Choosing a light bulb used to be a simple task with only two things to consider; What shape and how many watts? Well, technology in lighting has advanced significantly in recent years and LED has become a whole new category of light source.
In this article, I’ll explain the differences between halogen and LED lighting so that you can make an informed decision when choosing which type of light to use.
What is a Halogen Light vs. LED?
A Halogen light is a type of incandescent light that is filled with halogen gas. The gas prolongs the bulb’s life and allows it’s tungsten filament to burn at a higher temperature than a regular incandescent light bulb. Although halogen bulbs are brighter, they also produce a lot heat!
On the other hand, a LED works completely different. A LED is a semiconductor light that uses a diode to convert electrical energy into light. The diode is made of two different types of semiconductor material, and when an electrical current is applied, the diode emits light. This is where LEDs or light-emitting diodes get their name.
Differences between LED and Halogen Lights
You have probably noticed that there are fewer halogen lights available nowadays. Why? Because of these differences…
While halogen lights are cheaper to buy, they burn out much faster than LED lights. They also very inefficient. 80 percent of the energy they consume is converted to heat, and only 20 percent is emitted as light.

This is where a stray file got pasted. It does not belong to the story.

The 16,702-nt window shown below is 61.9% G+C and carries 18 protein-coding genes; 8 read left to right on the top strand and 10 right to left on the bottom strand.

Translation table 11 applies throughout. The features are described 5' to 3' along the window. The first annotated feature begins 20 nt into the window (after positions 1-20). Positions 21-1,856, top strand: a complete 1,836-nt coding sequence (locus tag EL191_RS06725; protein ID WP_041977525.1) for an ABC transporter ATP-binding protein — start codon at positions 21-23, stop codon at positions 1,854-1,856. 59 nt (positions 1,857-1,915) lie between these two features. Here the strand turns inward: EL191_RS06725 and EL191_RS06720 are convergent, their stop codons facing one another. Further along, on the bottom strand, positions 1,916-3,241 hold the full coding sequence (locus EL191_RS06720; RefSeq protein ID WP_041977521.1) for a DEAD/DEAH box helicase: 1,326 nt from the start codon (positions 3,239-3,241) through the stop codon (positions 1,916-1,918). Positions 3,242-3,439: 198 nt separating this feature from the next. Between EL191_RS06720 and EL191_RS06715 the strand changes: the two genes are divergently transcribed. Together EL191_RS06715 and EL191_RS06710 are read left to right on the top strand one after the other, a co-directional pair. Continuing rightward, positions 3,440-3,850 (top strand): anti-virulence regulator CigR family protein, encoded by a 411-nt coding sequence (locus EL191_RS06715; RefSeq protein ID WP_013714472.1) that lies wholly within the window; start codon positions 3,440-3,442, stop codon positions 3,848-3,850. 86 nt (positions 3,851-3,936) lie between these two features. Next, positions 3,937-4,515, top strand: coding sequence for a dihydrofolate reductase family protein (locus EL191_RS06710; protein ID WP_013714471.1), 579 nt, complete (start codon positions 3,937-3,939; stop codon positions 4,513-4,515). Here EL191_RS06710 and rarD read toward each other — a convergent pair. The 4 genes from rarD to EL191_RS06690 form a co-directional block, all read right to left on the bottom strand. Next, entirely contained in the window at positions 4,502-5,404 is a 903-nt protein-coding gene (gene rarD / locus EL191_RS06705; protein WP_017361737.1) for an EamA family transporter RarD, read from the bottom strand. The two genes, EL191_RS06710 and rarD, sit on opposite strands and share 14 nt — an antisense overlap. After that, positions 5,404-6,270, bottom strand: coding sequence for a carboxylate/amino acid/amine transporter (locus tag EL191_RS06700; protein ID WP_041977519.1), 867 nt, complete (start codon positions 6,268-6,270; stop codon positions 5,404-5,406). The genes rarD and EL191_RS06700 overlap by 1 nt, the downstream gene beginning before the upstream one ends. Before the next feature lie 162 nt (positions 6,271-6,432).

On the other hand, despite being slightly more expensive, LED light bulbs last longer consume far less electricity. This makes them a much more economical option for overall costs in the LED vs. halogen lighting debate.
Halogen lights emit about 16-24 lumens per watt, whereas LED lights emit about 80-100 lumens per watt. That means that you’ll get a much higher brightness level from LEDs than halogens—even if you use a less-powerful bulb.
For example, a 15-watt LED bulb will be as bright as a 85-watt halogen bulb.
Color temperature is measured on the kelvin scale (K). Halogen light naturally burns at 3000K, which is slighter “whiter” in color temperature than incandescent bulbs which burn at 2700K.
One of the benefits LEDs is they are available in many color temperatures, ranging from 1800K to 6500K.
LEDs are generally more durable than halogen bulbs for a few reasons. One reason is they don’t have a filament inside. Filaments are sensitive to vibration and energy surges which can cause them to break.
LED lights are also made of plastic which is much more durable than halogen bulbs which are made of glass that can break if dropped. The glass on a halogen light can also burst if it is hot and gets splashed with cold water.
LED bulbs use up to 85 percent less energy while producing the same amount of light. With energy costs on the rise, halogen lamps are becoming impractical.
In some states, incandescent and halogen lights cannot be sold by retailers because they no longer meet local energy code requirements for efficiency.
LED lights last over 25,000 hours, while good-quality halogen bulbs last 3,600 hours. This translates to the expected life of an LED to be more than 15 years, vs 2-3 years for a halogen bulb based on 4 hours of use per day. The extremely long life of LEDs make them especially ideal for use in recessed LED lights in tall or vaulted ceilings where changing a light can be a challenge.